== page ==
Venezuela’s military was ordered to block the convoy from entering, so citizens surrounded military barracks to plead with soldiers to join the opposition. They hoped the 20-year socialist regime would be forced into submission by the sheer weight of popular will.
But as the day wore on, one of the aid trucks that tried to make it past the Venezuelan military was set afire. In Caracas, where tens of thousands had surrounded a military airfield, the pleas with the military became more desperate. “We are your children!” “You are hungry, too!” “Choose the right side of history.” The soldiers took pictures and gave the crowds the middle finger.
Then the colectivos — a paramilitary group, in black helmets and black jackets — showed up in support of the government of President Nicolás Maduro, revving their motorcycles, flashing their guns. What was left of the crowd ran.
Mayling Keisling hid behind a concrete wall. She begged a friend not to go out into the open to face off the with armed bikers.
“How many more have to die, before someone helps?” she shouted into the air. “We are forsaken. We are alone. Guaidó no longer knows what to do. What are we supposed to do?”
Dateline: Nairobi to Caracas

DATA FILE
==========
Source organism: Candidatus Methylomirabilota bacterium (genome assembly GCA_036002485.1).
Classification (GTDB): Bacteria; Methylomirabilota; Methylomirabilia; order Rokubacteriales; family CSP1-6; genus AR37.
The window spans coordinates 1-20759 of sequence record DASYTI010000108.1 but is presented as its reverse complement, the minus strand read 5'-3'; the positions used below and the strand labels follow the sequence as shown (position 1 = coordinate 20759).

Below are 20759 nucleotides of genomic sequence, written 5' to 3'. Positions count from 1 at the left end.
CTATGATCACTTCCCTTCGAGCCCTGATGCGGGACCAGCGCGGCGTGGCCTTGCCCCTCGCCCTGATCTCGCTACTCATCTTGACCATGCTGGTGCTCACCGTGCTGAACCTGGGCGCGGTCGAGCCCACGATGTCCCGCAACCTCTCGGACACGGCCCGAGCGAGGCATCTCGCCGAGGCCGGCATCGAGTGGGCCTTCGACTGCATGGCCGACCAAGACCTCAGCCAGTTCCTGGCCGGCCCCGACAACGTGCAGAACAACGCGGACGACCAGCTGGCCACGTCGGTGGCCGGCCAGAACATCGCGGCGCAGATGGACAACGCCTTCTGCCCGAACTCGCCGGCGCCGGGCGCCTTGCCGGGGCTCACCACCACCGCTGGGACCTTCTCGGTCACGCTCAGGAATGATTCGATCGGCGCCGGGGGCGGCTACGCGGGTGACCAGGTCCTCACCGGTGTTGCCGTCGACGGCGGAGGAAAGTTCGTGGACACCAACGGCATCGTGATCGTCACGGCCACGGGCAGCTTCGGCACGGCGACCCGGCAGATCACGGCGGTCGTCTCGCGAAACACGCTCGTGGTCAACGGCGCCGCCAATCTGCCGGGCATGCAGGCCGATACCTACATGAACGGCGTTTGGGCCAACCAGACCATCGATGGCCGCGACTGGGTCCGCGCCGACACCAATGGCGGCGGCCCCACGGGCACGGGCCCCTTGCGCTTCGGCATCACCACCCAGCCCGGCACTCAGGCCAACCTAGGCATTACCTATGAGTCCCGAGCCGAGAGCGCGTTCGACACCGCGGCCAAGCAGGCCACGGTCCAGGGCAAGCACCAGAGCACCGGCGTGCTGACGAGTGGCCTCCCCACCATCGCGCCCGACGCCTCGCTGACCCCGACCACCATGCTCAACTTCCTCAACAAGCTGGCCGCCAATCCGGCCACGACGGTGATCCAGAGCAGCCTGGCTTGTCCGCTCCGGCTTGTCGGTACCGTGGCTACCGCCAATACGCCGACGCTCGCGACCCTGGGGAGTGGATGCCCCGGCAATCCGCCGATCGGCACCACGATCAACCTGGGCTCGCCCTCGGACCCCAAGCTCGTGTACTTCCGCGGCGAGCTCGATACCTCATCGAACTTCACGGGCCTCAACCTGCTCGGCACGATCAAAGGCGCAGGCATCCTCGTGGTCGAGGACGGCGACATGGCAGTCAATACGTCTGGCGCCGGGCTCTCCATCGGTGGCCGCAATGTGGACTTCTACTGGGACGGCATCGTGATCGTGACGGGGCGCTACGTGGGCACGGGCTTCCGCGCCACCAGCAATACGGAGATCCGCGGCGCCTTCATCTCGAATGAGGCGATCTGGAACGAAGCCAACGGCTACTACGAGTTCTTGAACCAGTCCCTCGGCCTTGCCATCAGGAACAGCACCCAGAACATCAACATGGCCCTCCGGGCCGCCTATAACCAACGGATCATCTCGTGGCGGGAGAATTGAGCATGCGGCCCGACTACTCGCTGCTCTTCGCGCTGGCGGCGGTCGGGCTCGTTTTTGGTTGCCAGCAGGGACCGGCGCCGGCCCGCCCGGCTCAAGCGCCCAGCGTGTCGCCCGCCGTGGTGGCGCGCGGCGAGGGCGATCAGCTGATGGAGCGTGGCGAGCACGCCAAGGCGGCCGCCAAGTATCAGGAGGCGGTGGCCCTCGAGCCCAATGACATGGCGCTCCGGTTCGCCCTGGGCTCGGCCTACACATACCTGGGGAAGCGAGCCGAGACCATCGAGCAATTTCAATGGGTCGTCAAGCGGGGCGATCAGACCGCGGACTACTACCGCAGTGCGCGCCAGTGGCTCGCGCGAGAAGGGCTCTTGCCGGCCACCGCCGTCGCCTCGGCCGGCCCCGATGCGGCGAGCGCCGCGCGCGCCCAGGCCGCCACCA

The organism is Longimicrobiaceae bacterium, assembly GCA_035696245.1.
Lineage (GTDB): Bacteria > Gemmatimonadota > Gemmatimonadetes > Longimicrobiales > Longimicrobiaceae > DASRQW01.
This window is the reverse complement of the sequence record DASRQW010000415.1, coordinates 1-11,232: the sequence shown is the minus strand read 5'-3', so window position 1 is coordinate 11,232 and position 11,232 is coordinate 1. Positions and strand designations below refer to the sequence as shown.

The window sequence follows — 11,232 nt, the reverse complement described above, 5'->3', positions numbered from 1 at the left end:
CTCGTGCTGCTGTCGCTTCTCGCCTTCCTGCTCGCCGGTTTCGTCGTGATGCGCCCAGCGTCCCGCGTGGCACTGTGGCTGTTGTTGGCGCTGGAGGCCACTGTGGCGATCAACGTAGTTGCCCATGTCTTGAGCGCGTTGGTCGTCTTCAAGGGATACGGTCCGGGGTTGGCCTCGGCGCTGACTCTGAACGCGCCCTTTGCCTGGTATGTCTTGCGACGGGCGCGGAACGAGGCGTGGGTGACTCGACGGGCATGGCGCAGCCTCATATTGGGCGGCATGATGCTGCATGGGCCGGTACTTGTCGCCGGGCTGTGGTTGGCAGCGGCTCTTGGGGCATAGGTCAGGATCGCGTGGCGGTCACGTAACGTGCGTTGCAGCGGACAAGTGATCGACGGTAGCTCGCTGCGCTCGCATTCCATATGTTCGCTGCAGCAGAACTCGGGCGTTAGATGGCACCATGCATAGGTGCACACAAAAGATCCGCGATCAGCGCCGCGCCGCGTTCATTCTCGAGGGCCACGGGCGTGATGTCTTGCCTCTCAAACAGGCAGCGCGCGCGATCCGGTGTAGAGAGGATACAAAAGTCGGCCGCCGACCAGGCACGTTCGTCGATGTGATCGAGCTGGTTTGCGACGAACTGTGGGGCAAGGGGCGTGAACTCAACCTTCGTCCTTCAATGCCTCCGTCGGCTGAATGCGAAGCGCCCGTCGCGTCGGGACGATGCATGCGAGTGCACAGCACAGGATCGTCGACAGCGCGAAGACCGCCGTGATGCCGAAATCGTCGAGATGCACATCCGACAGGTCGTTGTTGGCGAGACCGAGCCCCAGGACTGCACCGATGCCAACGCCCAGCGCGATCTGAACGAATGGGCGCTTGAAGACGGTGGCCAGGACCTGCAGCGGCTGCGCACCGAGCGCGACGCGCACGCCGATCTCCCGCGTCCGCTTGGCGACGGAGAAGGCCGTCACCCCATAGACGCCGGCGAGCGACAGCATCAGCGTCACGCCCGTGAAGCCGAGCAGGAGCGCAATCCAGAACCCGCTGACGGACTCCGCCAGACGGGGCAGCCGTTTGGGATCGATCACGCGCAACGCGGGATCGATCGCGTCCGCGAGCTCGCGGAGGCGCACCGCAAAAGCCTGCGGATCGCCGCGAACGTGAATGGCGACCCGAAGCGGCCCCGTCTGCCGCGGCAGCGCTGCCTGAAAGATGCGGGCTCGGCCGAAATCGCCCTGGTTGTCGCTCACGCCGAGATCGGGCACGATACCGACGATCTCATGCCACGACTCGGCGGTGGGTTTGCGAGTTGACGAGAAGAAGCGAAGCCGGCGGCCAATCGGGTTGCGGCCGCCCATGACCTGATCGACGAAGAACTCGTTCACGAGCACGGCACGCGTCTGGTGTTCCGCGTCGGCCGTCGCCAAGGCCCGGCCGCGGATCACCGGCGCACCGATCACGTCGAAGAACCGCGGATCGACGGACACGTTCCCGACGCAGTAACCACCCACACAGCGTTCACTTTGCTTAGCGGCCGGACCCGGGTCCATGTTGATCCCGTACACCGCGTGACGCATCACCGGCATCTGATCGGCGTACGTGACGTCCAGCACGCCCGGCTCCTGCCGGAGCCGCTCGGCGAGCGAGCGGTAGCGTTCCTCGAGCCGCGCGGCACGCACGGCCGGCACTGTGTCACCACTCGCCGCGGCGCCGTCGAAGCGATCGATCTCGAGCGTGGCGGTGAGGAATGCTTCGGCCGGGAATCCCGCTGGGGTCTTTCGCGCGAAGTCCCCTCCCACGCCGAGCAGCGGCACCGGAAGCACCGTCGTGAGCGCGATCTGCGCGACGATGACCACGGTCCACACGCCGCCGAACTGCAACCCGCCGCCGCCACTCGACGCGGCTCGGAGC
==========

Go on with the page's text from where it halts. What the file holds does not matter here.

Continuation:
Based out of Nairobi, Kenya, I usually cover Africa for NPR. But as this story grew, NPR needed reinforcements in Venezuela, so I went. That day in Caracas, I could not help but think of the parallels.
In Africa, I have seen popular movements rise, take shape and build to inflection points, where the course of a country’s history could be easily swayed.
That Saturday felt like that kind of moment in Venezuela. Guaidó had incredible momentum. He had a broad international coalition recognizing him as the country’s rightful president. He had hundreds of thousands of supporters on the streets and a plan to bring in humanitarian aid that also served as a perfect counterpoint to the failures of President Maduro. The question was could the opposition execute? Could they take this historic opportunity and really injure the Maduro government?